Leadership of hope
It has been said, “Men can live forty days without food, four days without water, and four minutes without air, but we cannot live four seconds without hope.” It is unfortunate that we live in adverse times. Last May the New York Times reported that suicides were on the rise due to the stress of the economic downturn and the widespread availability of prescription painkillers. The article also hinted that deeper issues, like failed expectations and a loss of hope, might be a root cause for the increase in suicidal rates, according to Tara Parker-Pope, in a published an article “Suicide Rates Rise Sharply in U.S.,” May 2 in The New York Times
As sad as this reality is, the Army is a unique organization that deals with suicidal behavior through leaders at all levels reaching out to those who struggle by instilling a sense of hope. John Maxwell, an author, thinker, and minister supports this idea.
He wrote, “ Leaders are meant to help others become the people God created them to be. They are called to discover the hidden, encourage the uncertain, develop the untrained, and empower the powerless. They are gifted to mine the gems. Never forget that Jesus looked at an impulsive, uneducated fisherman named Simon and saw a diamond in the rough. Jesus even called him Peter the rock.”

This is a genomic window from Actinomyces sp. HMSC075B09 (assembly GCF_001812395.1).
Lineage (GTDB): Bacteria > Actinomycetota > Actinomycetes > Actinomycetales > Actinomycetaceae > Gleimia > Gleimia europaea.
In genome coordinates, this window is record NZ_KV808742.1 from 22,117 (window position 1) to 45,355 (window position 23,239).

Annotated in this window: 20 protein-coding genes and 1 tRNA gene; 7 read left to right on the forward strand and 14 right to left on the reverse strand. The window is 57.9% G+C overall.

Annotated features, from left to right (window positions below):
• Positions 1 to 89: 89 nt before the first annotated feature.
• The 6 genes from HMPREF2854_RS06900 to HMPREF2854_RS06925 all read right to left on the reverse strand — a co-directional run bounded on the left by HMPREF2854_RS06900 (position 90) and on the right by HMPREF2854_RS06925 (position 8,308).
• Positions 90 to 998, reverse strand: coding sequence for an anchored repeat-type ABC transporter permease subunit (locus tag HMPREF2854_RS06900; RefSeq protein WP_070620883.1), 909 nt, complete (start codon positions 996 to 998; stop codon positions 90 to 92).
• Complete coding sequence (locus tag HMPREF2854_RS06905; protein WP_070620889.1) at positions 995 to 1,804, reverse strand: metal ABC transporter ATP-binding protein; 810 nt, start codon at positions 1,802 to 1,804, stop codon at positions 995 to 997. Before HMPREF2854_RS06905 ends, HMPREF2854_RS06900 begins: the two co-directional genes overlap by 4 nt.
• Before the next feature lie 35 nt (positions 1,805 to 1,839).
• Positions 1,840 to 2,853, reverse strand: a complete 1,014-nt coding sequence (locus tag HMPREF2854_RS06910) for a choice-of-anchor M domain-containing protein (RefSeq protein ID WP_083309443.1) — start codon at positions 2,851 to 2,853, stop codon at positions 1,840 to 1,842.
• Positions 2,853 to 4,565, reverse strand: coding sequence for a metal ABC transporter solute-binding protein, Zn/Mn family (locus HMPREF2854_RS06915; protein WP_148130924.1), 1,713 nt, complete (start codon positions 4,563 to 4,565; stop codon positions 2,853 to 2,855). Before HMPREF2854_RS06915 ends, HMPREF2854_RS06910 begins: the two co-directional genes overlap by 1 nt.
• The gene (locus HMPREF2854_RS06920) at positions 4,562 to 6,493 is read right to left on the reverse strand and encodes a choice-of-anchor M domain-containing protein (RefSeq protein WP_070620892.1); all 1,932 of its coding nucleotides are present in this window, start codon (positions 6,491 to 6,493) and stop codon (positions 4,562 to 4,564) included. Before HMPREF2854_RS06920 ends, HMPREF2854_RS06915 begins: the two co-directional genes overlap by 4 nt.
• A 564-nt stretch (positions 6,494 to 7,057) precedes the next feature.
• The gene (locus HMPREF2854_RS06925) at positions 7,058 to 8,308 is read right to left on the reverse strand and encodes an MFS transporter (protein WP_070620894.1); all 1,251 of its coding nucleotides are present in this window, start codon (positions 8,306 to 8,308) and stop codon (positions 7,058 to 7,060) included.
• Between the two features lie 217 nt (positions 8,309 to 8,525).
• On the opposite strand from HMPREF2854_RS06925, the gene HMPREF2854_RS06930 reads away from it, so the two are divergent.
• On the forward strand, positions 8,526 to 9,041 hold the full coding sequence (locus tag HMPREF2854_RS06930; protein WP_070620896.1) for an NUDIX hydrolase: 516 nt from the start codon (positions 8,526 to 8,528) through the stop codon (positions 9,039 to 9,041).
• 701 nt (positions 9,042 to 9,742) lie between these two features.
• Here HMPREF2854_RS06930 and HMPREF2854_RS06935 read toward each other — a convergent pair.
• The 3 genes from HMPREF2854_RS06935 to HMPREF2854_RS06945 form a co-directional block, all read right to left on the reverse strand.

Charles Dickens, author of the classic Christmas novel, “A Christmas Carol” tells the story of a disgruntled man named Ebenezer Scrooge. Ebenezer is embittered by the loss of his business friend Jacob Marley. As Ebenezer sleeps he is visited by his old friend in a dream warning him to change his unkindness to kindness. That same night he is visited by three ghosts – the Ghost of Christmas Past, the Ghost of Christmas Present, and the Ghost of Christmas Yet to Come. Each ghost reveals a little more of what Ebenezer Scrooge was, is, and will be if he does not change. After being led through a number of somber visions Ebenezer awakes a new man. He is kind to his nephew, and his employees, and proclaims to all, “Merry Christmas, God bless them everyone.”
With a joyous season commanders, noncommissioned officers, chaplains, and leaders can facilitate change in the down trodden of the Army’s greatest asset, our Soldiers.